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Jan
8
comment Can I take a 220 line and convert it to a regular house outlet what would be the damage?
Kitchens require GFCIs by code in many places; how is this going to work with a GFCI? The current on the neutral and the hot is going to almost always be different.
Jan
5
awarded  Critic
Dec
10
comment Safe/professional way to transport lumber with just a roof rack
Good question, and some good answers. I would encourage you to learn how to tie a Trucker Hitch, which is the knot used to tie a load to a vehicle. It looks complicated but when you break it down it is quite simple; a loop on the standing part allows you to make an impromptu pulley to tighten the line with advantage, and the knot is secured with two simple half hitches. People often think that knots are more complicated than they are; knowing which simple knot to use for a given task is a useful skill.
Dec
5
comment Adding a new dimmer switch to old wiring?
Whoever wired the switch originally was lazy and neglected to put black paint or tape on that white wire; the reason to do this is precisely to ensure that future homeowners don't have to ask your question! You might fix that person's mistake and color the wire appropriately.
Apr
3
comment Voltage fluctuations and GFCI tripping drivng me crazy
@ThreePhaseEel: Good point; I was neglecting the fact that the neutral wire is a very low-resistance resistor.
Apr
3
comment Voltage fluctuations and GFCI tripping drivng me crazy
@SomeGuy: Then I am confused, because it seems that we agree that a volt meter will show no voltage on the neutral wire. Yet you claim there is such a voltage, because there is a current. Can you describe an experiment that would measure the AC voltage that you claim is on the neutral wire?
Apr
2
revised Voltage fluctuations and GFCI tripping drivng me crazy
added 446 characters in body
Apr
2
comment Voltage fluctuations and GFCI tripping drivng me crazy
@SomeGuy: My prediction is that current will be nonzero -- about half an amp, AC -- on on both the hot and neutral sides, and voltage will be 120VAC on the hot side and 0VAC on the neutral side. And therefore there is current on the neutral without any voltage. Do you agree or disagree with this prediction? If you disagree, what is your prediction? When you post your prediction, I will attempt the experiment and we will see who is right.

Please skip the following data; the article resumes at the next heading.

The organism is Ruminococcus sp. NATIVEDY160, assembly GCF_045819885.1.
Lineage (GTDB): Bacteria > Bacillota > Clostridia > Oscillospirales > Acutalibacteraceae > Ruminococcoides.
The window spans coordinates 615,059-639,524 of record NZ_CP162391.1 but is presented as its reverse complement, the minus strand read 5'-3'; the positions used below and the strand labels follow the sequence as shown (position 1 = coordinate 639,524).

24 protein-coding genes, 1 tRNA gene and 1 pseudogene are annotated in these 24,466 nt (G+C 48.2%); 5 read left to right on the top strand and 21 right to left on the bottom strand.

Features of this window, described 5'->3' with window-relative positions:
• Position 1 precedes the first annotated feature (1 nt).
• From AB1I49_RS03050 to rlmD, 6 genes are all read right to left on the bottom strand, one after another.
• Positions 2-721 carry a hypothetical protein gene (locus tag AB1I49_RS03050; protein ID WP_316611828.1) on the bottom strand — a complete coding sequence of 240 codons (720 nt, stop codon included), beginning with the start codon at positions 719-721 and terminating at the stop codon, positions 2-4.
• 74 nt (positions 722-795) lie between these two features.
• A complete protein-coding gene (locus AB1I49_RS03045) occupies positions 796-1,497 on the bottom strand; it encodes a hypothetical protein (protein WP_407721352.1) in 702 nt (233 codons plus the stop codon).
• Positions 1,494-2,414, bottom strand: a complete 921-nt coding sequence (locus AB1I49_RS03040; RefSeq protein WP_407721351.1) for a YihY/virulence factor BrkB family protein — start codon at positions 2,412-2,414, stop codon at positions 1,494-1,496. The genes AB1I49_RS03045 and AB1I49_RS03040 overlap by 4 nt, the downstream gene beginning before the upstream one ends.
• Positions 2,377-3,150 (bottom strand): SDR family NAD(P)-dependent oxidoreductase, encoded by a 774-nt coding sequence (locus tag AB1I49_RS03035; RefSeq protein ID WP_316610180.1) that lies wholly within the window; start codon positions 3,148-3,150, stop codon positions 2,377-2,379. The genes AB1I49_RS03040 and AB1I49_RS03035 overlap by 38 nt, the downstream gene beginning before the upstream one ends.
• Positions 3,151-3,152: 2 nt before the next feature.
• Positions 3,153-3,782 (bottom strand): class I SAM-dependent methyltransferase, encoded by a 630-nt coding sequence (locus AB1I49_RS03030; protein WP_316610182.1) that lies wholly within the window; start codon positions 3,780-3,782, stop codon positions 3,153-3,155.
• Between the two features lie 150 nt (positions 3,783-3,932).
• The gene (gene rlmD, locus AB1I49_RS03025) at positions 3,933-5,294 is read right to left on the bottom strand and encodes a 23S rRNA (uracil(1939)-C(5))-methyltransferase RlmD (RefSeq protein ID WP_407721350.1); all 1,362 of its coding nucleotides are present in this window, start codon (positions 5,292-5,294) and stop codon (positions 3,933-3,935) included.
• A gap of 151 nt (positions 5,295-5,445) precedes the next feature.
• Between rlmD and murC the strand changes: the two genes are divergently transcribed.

Apr
2
comment Voltage fluctuations and GFCI tripping drivng me crazy
@SomeGuy: Well, clearly we disagree, but we can settle it with science. Run a black wire from a 120VAC breaker to a current meter, then to a 60W light bulb. Then run a white wire from the bulb to a second current meter and then from the current meter to the neutral bus. (Current meters must be installed in series.) Measure the current on the hot and neutral sides. Now remove the current meters and run wires from the white and black wire connections on the bulb to two volt meters, and then attach both volt meters to the safety ground.
Mar
13
comment Attach net/hammock to interior walls
The true tension force you need to overcome is therefore somewhere between 400 pounds at a minimum, and infinity at a maximum, depending on the angle at which you want the hammock to make when loaded. What is that angle? a 400 pound load with an angle of five degrees supplies the equivalent of 5000 pounds of force to the wall, so it matters a lot. Do a web search for "sling angle factor" for charts showing the amount of extra force supplied as a factor of angle.
Mar
13
comment Attach net/hammock to interior walls
Something to keep in mind is that the angle at which the hammock lies when under load dramatically changes the tension force which is applied by the hammock to the walls. Imagine for example you wanted no deflection whatsoever from a horizontal line when the hammock is loaded. Obviously the hammock would have to be infinitely tensioned for that to happen. Now imagine you suspended the hammock from the ceiling straight down, so the angle was purely vertical; clearly the tension with a 400 pound weight is 400 pounds of tension.
Mar
13
comment Is Duck/Duct tape safe to use to insulate mains wires?
Can you more clearly describe the circumstances under which you have non insulated mains wires?
Mar
13
comment water backing up into both sinks, whether running the disposal or dishwasher
You've described a scenario, but you forgot to ask a question. What's your question? "I need help" isn't a question; what specifically do you want to know?
Dec
22
awarded  Peer Pressure
Oct
27
awarded  Yearling
Oct
22
comment Is there a way to change this circuit so that the receptacles are not controlled by switches?
@MarkTraina: That I don't know. I've never seen that behaviour in a multimeter.
Oct
22
comment How do I fix a broken brass drawer pull?
Then I'd go for brazing on new metal as the answer suggests.
Oct
22
comment How do I stop a dimmer switch from humming?
What brand is the dimmer you bought?
Oct
22
suggested rejected edit on Can I branch off of a 2 pole 30 amp 10-3 wire found abandoned in a junction box?
Oct
22
comment Is there a way to change this circuit so that the receptacles are not controlled by switches?
@MarkTraina: Also, as I always counsel people who are getting into homeowner wiring: if you do not have a solid grasp on what the relationships are between volts, amps and watts, if you can't off the top of your head immediately say that a 60W bulb will draw 0.5A on a 120V circuit, then learn that before you go on. You wouldn't want a contractor to work on your house who was not clear on the difference between pounds, inches and minutes, so don't be a guy working on electrics who confuses current, potential and power.